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    Quote Originally Posted by Steve B View Post
    Get used to it folks. My kids are barely taught spelling in school. My oldest is thirteen and I don't think he has been taught much punctuation let alone grammar. They no longer teach cursive writing either. My employee graduated high school two years ago and got a full academic scholership to college, but couldn't read the graduation card I gave him.
    Since there are no national standards, I think this is more a regional/local phenomenon. My kids (1st and 3rd grade) attend a public school in PA and have spelling words every week. In addition, they both have penmanship workbooks they use multiple times a week. My 3rd grader started learning cursive in January. Both of them also do journaling multiple times per week. They start with a "sloppy copy". Then the teacher reviews it with them and corrects for grammar and punctuation. After the review, they re-write it in their official journal with the corrections. The teacher coordinate their teaching material and techniques within the district, so each of the elementary schools are doing this in the same manner for each grade.

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    The lack of cursive education has been covered on the national news several times recently. You might just be lucky that they are teaching it in your area. Kristine - he couldn't read the greating card because it was in cursive. He got a full academic scholarship to a Division 1 school.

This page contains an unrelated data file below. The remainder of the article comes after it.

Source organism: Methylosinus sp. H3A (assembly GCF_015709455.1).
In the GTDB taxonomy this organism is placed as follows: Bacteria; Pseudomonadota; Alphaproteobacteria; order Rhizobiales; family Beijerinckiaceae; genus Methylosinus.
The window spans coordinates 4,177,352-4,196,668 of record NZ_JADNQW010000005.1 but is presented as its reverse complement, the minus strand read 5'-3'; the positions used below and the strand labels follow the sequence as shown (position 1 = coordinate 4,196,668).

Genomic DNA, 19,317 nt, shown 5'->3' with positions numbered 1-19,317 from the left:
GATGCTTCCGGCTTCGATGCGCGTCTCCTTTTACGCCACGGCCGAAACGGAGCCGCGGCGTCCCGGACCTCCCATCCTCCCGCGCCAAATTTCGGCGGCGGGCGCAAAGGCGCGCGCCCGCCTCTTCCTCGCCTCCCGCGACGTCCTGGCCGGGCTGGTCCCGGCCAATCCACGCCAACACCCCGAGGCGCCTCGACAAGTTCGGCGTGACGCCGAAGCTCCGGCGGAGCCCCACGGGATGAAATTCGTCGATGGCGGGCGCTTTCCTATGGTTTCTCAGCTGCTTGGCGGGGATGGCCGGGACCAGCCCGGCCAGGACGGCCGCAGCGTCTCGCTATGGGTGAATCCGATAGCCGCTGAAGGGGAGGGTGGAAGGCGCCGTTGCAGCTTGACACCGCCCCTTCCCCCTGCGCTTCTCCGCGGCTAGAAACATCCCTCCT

Steve B

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    I do know that many schools have stopped teaching cursive. I'm not as surprised by that. I learned to type on an electric typewriter and they don't teach that anymore either.

    And SteveB, the not being able to read the card thing makes more sense now. Reading cursive is an acquired skill, I suppose.

  8. #18

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    I don't really get annoyed, because I typo all the time. I know mistakes are easy to make, especially when someone is going fast.

    When I make a mistake, I am annoyed by too for to (or two).